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Teesside businesswomen say 'Go with your gut and follow your dreams'

Some of the most influential businesswomen in the North East have called for more Levelling Up to give women 'a seat at the table'.

To mark International Women’s Day Tees Valley Combined Authority came together with The Northern Echo for a panel discussion at Teesside International Airport.

The panel was Alison Fellows – Group Commercial Director of the Tees Valley Combined Authority; Yasmin Khan – Director of Halo Project Charity and Tees Valley LEP Member for Inclusive Growth; Chloe Clover – Co-Founder of Wander Films; Sharon Lane – Managing Director, Tees Components; Asma Shaffi – Principal of Prior Pursglove and Stockton Sixth Form College – part of the Tees Valley Collaborative Trust and Bibi Rodgers Hunt - Supply Chain Transformation and Sustainability Lead – Quorn Foods..

Read more: Teesside University celebrates International Women’s Day

Yasmin Khan said: “We keep referring to these level playing fields and the table, the table can’t function effectively if not everybody has a place on there and we can all be involved. So, I think it's about recognising that there are specific barriers that affect women and there is discrimination that impacts on their economic involvement. It's important to make sure that we focus on gender equality in all strategic plans and not just as a side arm.”

Alison Fellows: “Its important generally to have a whole range of skills and experiences around the board table. We’ve all got skills and its not about your linear CV and how many GCSEs and A-Levels you’ve got. We need to think about our abilities differently and then you will have a range of people round the table who think strategically differently and bring different ways of looking at things, different ways of communicating.”

Sharon Lane: “I think we really have to question some of those ingrained issues. We all need people to come into STEM, we’ve all got job vacancies, we’ve got skills shortages. I do believe that kids have to be locked into having STEM as an option at a young age, because as they get older they’ll more and more start to close down STEM as a choice.”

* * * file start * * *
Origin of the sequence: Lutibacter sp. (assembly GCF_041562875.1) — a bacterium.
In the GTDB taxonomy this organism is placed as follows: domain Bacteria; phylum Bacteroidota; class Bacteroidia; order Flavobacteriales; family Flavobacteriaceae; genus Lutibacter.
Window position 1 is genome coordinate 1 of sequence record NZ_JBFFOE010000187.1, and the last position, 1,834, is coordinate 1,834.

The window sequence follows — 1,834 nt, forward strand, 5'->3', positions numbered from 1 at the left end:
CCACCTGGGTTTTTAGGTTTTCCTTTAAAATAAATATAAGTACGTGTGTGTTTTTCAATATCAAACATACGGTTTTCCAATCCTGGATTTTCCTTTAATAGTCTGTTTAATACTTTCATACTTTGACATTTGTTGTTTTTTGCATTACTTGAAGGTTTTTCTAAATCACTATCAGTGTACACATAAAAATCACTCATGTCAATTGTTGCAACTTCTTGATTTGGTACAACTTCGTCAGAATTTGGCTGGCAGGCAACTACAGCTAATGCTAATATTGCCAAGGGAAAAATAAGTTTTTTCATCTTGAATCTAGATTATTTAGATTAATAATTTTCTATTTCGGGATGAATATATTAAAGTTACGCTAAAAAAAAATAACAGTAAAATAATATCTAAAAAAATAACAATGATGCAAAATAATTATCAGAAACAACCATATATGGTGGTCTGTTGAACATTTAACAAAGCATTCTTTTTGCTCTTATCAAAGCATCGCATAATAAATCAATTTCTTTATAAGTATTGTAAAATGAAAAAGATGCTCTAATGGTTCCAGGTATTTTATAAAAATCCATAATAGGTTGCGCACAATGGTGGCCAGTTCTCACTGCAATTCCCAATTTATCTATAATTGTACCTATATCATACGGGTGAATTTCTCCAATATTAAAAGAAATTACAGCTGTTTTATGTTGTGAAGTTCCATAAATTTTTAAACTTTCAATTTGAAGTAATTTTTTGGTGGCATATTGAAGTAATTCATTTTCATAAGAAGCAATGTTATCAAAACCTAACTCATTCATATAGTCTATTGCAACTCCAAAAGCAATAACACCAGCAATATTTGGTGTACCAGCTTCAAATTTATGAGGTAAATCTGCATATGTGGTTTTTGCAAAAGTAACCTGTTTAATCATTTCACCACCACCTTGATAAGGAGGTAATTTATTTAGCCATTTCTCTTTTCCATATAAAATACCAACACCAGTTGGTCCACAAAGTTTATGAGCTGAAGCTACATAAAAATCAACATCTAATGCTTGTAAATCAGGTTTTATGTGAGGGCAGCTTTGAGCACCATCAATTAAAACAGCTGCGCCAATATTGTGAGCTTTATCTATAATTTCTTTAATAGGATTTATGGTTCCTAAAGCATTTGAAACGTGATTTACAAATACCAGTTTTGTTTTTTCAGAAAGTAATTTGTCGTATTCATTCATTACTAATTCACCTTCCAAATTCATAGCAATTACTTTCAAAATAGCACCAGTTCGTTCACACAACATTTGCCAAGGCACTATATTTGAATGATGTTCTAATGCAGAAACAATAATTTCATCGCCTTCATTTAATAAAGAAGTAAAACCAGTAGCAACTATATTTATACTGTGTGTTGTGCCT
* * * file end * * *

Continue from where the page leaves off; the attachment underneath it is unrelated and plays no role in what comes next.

Asma Shaffi: “I think its fair to say that it’s a new learned culture for women to shout about their own achievements, we’re not always very good at doing that. We need to bring our role models to the front line and proudly share what we’ve achieved to inspire girls and young women.”

The Northern Echo: International Women's dayInternational Women's day

Bibi Rodgers Hunt: “The biggest issue that’s going to be facing us in the next few years is the climate crisis. It's going to affect all of us and its actually going to affect women and girls disproportionately because more women live in poverty.

"The other element is the infrastructure, its not just the abstract to make people want to be in that business, but actually making life easier around them. In manufacturing we tend to work shifts and that’s really hard for women who often bear the brunt of elder care and childcare.”

Yasmin Khan: “It’s really important to go with your gut, I think it’s a really good moral compass that I’ve used a lot in life. Where people have said there’s no opportunities to do that in the North East’, there will be opportunities, you just need to go out and look."

Chloe Clover: “I think what young people have to ask themselves is what do they really want to do? ‘Do I want to take a rocket into space? Do I want to design the rocket? Do I want to market the rocket?’ If you think about what you really want to do, if you dare to dream big, if you have those ambitions then you can do it. You get one crack, do something that you really want to do.”

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